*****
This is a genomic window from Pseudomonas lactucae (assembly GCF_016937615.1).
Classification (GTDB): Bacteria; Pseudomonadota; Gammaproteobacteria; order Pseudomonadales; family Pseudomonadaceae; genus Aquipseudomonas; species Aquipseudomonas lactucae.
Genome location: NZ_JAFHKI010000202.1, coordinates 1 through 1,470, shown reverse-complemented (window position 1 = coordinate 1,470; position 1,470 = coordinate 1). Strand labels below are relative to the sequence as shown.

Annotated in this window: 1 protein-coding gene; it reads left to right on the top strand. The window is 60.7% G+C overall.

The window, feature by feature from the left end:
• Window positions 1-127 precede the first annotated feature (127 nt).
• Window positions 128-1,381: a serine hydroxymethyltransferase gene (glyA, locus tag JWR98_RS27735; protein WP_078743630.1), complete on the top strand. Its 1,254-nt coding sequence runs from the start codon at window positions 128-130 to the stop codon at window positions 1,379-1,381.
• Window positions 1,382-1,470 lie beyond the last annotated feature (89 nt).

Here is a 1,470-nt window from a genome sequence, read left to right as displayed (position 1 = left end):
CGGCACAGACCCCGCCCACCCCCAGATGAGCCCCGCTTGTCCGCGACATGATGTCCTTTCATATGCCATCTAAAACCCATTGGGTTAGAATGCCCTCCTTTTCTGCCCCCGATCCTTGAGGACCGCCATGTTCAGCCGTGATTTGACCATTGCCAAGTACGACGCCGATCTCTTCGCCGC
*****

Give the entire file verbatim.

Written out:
This is a genomic window from Pseudomonas lactucae (assembly GCF_016937615.1).
Classification (GTDB): Bacteria; Pseudomonadota; Gammaproteobacteria; order Pseudomonadales; family Pseudomonadaceae; genus Aquipseudomonas; species Aquipseudomonas lactucae.
Genome location: NZ_JAFHKI010000202.1, coordinates 1 through 1,470, shown reverse-complemented (window position 1 = coordinate 1,470; position 1,470 = coordinate 1). Strand labels below are relative to the sequence as shown.

Annotated in this window: 1 protein-coding gene; it reads left to right on the top strand. The window is 60.7% G+C overall.

The window, feature by feature from the left end:
• Window positions 1-127 precede the first annotated feature (127 nt).
• Window positions 128-1,381: a serine hydroxymethyltransferase gene (glyA, locus tag JWR98_RS27735; protein WP_078743630.1), complete on the top strand. Its 1,254-nt coding sequence runs from the start codon at window positions 128-130 to the stop codon at window positions 1,379-1,381.
• Window positions 1,382-1,470 lie beyond the last annotated feature (89 nt).

Here is a 1,470-nt window from a genome sequence, read left to right as displayed (position 1 = left end):
CGGCACAGACCCCGCCCACCCCCAGATGAGCCCCGCTTGTCCGCGACATGATGTCCTTTCATATGCCATCTAAAACCCATTGGGTTAGAATGCCCTCCTTTTCTGCCCCCGATCCTTGAGGACCGCCATGTTCAGCCGTGATTTGACCATTGCCAAGTACGACGCCGATCTCTTCGCCGC